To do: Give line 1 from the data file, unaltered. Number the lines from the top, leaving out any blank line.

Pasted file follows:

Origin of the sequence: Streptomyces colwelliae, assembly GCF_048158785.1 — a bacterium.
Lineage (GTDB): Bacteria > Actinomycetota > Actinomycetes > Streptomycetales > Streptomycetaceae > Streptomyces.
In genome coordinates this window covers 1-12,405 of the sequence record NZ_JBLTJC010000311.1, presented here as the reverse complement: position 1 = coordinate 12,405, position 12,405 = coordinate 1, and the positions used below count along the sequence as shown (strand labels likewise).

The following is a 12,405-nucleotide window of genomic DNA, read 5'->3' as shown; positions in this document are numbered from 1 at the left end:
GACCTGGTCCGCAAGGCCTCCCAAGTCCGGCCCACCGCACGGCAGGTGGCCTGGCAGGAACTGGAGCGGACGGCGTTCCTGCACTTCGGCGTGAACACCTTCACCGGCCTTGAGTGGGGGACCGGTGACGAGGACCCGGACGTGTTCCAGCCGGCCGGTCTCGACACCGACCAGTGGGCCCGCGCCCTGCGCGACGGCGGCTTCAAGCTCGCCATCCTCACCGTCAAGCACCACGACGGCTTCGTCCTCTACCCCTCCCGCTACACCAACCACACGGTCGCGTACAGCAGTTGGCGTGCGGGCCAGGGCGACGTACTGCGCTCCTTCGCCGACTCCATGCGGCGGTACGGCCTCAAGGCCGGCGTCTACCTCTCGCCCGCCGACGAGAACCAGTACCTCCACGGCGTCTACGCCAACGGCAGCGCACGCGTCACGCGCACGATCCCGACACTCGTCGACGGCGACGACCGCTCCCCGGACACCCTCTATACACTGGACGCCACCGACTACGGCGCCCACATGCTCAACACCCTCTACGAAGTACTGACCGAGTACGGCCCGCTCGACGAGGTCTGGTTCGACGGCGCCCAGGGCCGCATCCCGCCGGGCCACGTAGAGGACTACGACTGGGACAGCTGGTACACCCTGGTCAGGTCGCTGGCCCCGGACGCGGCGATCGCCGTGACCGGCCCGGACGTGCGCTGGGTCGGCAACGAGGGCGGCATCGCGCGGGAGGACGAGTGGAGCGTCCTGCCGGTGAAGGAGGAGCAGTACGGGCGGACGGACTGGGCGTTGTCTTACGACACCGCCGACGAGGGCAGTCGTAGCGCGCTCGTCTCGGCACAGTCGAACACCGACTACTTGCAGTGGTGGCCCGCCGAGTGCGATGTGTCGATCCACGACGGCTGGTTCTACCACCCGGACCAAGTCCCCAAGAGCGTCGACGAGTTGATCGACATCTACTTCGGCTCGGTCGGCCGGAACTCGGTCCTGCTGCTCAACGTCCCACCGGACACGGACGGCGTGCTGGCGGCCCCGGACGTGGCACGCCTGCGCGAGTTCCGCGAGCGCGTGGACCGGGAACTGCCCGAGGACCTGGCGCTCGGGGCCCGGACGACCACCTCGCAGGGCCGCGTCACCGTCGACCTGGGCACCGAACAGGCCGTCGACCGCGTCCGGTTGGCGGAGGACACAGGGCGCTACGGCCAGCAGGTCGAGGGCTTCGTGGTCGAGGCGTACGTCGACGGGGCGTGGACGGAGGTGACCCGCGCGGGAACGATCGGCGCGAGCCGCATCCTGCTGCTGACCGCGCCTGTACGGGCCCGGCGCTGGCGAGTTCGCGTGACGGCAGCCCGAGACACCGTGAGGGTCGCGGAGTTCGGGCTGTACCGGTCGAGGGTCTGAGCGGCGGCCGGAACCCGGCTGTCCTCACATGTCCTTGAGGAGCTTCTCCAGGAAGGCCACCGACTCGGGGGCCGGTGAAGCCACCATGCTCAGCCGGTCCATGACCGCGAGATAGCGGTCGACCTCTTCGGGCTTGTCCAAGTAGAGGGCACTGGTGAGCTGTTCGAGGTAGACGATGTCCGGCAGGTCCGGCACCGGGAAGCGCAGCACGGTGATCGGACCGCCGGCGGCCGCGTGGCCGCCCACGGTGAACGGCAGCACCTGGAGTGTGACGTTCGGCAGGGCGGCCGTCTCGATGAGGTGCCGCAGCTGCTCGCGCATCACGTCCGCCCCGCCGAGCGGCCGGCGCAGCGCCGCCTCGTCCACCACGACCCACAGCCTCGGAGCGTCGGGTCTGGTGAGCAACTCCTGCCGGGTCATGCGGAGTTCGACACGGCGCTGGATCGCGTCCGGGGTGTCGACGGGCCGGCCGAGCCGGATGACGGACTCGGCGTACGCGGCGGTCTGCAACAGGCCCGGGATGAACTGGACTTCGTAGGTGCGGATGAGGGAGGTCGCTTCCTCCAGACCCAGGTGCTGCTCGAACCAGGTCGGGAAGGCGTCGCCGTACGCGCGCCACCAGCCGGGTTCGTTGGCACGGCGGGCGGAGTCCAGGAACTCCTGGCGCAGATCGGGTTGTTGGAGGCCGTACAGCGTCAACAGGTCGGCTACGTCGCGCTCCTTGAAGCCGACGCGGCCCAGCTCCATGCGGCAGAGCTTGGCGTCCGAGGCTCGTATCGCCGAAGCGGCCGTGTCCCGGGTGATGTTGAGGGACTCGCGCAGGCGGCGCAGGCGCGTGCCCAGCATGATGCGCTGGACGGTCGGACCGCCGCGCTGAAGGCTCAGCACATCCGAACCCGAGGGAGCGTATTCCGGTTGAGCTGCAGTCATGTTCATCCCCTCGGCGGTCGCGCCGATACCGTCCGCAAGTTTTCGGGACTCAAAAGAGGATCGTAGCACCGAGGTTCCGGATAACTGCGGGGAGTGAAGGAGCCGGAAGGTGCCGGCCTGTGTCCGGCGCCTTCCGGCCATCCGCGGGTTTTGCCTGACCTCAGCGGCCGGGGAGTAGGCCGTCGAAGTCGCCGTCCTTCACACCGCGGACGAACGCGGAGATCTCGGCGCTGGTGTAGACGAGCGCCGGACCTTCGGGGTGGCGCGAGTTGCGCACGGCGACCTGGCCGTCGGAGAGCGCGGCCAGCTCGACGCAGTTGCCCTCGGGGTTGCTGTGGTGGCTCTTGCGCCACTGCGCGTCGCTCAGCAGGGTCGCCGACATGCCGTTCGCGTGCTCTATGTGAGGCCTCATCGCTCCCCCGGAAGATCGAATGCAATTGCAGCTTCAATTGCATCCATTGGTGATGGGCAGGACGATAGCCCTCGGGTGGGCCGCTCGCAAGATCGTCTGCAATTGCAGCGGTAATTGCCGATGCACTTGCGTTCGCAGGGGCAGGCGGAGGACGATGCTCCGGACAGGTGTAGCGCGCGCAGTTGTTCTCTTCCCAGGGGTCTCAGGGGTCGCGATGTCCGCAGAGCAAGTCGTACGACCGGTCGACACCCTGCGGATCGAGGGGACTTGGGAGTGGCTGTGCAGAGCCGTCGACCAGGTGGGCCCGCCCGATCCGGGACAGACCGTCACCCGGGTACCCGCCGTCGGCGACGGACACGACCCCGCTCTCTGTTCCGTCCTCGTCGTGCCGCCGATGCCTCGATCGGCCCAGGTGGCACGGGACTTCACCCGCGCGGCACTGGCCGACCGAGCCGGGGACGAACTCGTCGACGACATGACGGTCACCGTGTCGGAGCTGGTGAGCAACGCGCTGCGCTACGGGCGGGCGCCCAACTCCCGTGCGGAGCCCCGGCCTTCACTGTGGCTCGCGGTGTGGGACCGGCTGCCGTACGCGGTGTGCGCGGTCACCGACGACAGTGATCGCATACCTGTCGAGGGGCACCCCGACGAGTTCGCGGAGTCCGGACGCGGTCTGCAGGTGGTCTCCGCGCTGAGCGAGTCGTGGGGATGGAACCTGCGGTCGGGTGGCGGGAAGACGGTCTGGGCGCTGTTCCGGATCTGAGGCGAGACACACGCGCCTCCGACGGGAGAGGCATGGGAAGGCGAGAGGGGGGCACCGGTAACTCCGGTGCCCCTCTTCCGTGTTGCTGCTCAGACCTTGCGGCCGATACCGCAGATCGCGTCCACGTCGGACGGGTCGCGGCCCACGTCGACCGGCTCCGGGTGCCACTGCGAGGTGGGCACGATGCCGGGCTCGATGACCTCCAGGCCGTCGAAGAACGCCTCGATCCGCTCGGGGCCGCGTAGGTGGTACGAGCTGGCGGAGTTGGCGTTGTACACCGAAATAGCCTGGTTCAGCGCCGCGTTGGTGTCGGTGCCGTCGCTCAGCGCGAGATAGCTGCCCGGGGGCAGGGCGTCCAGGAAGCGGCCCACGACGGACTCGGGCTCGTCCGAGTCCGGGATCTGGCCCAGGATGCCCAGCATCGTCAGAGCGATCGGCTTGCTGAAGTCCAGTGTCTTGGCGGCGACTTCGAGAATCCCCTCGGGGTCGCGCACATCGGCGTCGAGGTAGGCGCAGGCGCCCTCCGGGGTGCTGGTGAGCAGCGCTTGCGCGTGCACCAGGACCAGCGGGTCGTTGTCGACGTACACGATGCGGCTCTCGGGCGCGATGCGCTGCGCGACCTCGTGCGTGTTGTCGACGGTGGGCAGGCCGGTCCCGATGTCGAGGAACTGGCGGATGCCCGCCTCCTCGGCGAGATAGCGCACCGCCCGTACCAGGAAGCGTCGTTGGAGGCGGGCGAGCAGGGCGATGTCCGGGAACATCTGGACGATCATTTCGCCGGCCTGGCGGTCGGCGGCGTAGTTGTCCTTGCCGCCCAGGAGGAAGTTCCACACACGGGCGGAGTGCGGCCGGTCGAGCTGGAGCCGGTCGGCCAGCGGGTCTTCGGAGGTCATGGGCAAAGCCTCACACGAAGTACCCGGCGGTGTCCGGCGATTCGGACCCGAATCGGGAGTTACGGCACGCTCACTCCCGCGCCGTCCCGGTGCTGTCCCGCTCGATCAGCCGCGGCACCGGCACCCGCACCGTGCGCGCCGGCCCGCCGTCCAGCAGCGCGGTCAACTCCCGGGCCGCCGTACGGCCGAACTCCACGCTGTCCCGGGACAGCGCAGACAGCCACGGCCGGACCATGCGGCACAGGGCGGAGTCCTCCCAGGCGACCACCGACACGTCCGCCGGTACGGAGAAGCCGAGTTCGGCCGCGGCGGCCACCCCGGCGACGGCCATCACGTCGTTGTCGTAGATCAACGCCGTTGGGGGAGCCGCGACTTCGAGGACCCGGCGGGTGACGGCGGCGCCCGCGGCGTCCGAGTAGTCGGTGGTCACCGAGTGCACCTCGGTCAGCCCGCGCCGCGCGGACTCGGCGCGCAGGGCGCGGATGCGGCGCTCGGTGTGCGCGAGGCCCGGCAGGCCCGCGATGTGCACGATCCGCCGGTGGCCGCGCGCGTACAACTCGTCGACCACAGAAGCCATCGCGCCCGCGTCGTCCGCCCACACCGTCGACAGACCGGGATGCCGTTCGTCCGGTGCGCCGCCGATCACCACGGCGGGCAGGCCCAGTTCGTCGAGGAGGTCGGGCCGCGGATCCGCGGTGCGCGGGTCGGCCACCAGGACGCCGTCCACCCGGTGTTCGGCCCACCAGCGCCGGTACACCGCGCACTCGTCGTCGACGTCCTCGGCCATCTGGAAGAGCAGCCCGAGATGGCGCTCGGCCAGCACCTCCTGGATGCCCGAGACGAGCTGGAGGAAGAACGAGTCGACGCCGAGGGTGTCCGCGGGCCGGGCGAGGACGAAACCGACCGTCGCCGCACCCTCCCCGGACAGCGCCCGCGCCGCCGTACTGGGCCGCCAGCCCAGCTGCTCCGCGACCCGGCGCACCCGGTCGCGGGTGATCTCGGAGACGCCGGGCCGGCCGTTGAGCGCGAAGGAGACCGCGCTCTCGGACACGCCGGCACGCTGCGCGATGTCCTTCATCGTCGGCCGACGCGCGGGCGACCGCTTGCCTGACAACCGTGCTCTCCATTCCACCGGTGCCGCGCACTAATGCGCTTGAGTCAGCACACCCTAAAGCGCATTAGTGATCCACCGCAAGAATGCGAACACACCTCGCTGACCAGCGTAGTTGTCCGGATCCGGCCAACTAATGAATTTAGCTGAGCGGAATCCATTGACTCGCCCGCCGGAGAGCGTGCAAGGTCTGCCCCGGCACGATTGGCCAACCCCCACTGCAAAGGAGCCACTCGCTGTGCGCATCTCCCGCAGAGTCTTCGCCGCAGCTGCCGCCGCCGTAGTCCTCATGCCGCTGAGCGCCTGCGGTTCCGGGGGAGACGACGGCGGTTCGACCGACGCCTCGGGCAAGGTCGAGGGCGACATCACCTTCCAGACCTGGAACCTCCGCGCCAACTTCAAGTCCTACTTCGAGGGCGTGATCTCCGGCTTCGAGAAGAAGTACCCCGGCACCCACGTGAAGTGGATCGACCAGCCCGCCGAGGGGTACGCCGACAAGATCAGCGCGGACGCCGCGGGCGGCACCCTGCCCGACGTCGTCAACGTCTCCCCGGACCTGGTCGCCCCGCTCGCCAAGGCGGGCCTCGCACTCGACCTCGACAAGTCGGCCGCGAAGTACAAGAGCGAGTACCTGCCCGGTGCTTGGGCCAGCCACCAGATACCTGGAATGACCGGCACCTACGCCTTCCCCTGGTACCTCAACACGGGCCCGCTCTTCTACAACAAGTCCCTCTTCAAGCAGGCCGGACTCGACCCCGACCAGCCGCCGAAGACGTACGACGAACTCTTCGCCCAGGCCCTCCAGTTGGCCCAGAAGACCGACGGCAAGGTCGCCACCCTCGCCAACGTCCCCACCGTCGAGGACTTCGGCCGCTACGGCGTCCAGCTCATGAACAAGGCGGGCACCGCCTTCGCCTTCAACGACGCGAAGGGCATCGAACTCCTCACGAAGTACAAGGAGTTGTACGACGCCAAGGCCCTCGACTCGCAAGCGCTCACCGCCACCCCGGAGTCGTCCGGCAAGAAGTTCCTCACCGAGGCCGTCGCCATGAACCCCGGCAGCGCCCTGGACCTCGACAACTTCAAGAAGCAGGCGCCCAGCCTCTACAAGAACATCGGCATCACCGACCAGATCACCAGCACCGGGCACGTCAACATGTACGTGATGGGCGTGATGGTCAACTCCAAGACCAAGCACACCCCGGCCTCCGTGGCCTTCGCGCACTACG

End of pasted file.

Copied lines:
Origin of the sequence: Streptomyces colwelliae, assembly GCF_048158785.1 — a bacterium.